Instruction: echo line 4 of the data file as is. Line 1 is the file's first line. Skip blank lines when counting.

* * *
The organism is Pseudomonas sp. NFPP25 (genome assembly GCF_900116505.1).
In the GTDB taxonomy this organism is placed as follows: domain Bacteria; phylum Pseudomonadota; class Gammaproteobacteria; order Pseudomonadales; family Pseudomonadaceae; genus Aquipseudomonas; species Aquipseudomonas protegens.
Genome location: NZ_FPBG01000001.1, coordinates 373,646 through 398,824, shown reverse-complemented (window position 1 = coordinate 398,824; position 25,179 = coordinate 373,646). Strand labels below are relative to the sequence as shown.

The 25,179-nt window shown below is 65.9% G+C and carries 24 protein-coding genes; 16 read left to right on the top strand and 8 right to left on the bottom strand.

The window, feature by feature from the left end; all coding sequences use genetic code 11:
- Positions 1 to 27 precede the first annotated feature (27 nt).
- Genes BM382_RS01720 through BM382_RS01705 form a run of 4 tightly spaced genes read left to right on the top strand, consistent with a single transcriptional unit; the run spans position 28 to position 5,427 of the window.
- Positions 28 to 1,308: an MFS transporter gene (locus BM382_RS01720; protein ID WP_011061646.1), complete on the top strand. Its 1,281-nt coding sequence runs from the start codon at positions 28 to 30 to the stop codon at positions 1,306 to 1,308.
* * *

The 25,179-nt window shown below is 65.9% G+C and carries 24 protein-coding genes; 16 read left to right on the top strand and 8 right to left on the bottom strand.